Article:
September 2021  -  Article

Is the Misery (or Not) of Being a Junior in Banking or Consulting Firm Worth it?

To find out if the benefits on a career truly outweigh the grueling working conditions of the “brain-sucking” industry, we directly asked four professionals to share their stories.

Antoine Tirard and Claire Harbour

As you may recall, earlier this year there was a furore at Goldman Sachs caused by the junior analysts and associates who complained of 100-hour work weeks, and “systematically inhumane” treatment. This event piqued our interest as career experts and made us want to dig deeper into this question: In these sorts of “brain-sucking” careers – in consulting, investment banking and other financial services – that are often seen as the great prize by graduates, do the benefits of the suffering truly outweigh the pain?

We hoped to interview bankers from prominent investment firms to get their unfiltered perspective. But none of our leads, including from our personal networks, agreed to speak to us, explaining that the risk of speaking out, even anonymously, was just too great. This led us on a challenging treasure hunt for those who are working, or have worked in “brain-sucking” sectors – whether they decided to get out, or they are still loving the work there. You will not be surprised to discover that every single subject we talked to ended up asking to be anonymous, to protect both themselves and the institutions for which they work. We hope that you find the stories themselves illuminating, especially in helping to understand what might affect a young professional’s choices on entering the world of work. So, is the suffering worth the prize? Let’s see what our subjects have to say.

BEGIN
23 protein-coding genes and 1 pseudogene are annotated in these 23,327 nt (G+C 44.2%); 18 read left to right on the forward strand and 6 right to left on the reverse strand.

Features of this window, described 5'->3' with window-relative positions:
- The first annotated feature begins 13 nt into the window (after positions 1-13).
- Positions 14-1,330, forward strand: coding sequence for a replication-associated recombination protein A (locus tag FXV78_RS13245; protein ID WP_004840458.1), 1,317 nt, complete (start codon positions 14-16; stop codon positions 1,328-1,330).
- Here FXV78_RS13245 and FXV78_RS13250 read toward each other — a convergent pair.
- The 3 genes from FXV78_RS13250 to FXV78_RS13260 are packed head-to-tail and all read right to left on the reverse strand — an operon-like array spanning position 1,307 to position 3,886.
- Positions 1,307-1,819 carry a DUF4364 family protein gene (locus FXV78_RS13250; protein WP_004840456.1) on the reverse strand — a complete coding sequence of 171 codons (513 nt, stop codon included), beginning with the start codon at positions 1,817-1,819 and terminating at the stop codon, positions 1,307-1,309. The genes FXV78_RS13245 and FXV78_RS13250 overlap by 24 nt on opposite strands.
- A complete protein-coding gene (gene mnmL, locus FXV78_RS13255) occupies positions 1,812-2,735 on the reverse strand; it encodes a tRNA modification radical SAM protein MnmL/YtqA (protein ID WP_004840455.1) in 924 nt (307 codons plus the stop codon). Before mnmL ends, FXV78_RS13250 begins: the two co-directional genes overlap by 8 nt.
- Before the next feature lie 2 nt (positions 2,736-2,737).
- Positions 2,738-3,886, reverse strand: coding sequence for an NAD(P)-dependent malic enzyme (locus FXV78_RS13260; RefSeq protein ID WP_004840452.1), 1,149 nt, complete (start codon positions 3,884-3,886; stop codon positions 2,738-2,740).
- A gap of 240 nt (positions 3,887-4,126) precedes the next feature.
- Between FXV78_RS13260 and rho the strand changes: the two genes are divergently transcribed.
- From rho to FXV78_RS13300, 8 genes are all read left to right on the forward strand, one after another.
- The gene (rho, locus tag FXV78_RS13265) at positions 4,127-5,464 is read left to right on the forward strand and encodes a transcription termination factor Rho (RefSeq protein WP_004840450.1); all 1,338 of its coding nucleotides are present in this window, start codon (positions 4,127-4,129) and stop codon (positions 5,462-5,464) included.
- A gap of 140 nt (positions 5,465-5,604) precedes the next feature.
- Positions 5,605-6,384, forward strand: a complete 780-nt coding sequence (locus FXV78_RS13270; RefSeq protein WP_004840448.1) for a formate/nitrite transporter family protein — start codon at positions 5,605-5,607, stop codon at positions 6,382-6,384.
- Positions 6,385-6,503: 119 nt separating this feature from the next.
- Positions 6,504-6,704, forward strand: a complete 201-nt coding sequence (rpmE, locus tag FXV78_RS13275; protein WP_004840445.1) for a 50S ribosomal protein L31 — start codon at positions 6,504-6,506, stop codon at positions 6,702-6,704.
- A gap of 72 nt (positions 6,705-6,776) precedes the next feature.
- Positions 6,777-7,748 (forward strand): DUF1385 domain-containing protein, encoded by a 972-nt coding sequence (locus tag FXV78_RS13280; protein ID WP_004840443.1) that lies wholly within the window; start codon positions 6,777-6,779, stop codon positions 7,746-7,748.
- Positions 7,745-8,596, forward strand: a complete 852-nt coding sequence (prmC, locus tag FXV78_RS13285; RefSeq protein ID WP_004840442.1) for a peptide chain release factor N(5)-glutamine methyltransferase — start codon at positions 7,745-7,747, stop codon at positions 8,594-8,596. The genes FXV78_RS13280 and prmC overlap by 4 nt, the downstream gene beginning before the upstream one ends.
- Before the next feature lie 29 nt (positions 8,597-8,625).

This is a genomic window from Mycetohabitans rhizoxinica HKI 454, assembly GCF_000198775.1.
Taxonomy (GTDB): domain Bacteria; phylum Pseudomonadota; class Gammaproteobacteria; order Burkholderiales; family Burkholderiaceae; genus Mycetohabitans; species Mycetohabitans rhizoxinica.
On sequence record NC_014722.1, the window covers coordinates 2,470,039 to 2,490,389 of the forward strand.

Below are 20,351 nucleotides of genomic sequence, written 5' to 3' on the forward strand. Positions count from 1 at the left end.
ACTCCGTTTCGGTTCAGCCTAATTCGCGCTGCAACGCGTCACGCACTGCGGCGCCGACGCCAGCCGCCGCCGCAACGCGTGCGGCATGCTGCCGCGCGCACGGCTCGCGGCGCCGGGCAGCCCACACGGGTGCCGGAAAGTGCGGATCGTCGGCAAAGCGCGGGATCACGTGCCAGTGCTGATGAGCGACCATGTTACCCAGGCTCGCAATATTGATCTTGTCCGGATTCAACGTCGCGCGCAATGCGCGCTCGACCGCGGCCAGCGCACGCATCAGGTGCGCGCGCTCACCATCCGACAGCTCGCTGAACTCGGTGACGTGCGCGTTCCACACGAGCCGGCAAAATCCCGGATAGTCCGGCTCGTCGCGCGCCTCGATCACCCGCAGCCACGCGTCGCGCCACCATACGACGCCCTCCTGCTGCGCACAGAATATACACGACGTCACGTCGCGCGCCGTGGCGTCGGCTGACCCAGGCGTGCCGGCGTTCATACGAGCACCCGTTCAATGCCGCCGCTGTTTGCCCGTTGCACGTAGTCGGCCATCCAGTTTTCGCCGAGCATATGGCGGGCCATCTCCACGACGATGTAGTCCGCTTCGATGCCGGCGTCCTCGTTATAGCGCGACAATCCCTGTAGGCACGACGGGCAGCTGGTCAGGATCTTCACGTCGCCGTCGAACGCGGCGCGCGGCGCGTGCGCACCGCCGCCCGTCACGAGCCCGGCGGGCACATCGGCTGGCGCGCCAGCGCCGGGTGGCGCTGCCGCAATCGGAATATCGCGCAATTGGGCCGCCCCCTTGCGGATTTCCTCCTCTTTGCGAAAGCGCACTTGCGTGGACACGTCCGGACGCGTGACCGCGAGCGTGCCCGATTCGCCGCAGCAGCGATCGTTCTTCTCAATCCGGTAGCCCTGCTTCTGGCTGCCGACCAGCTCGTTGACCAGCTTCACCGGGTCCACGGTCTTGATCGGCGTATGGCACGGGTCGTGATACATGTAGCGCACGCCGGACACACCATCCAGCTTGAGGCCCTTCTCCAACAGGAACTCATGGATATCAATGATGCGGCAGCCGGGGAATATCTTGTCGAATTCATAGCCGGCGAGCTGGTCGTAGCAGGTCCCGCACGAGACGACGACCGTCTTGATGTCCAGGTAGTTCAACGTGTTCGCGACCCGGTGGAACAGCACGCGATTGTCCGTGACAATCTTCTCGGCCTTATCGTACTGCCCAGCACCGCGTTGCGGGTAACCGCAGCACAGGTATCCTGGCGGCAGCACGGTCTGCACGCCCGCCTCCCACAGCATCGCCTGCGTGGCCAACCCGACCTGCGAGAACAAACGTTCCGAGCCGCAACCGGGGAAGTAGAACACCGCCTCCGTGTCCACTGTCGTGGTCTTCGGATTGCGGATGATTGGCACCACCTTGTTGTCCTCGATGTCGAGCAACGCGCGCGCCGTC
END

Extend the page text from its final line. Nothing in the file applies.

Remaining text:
Emilio grew up in the Philippines, between languages and cultures, education systems and a broad range of interests. The American liberal arts approach to university education allowed him to keep his options open, and to indulge in learning for learning’s sake rather than a focused career goal. He then decided to take a master’s degree in Europe, to explore his German roots. After summer internships in development finance in Europe as well as in North and Latin America, it felt natural to take advantage of an offer that came up as he was nearing the end of his studies, and so he began his career at Bloomberg.

Bloomberg afforded the opportunity of varied, internationally focused work. Emilio also enjoyed his large and multilingual, international cohort, the mutual support as well as the involvement of senior managers, who helped the graduates along their way.

After three years at Bloomberg, Emilio who wanted to live and work in Latin America, applied for a position in a Swiss NGO on the suggestion of a friend already working in Argentina. Despite threats from Bloomberg that this would ruin his career, he took the plane to Buenos Aires. Two years of exhilarating work ensued, only slightly marred by a challenging boss and a stiflingly small number of colleagues locally.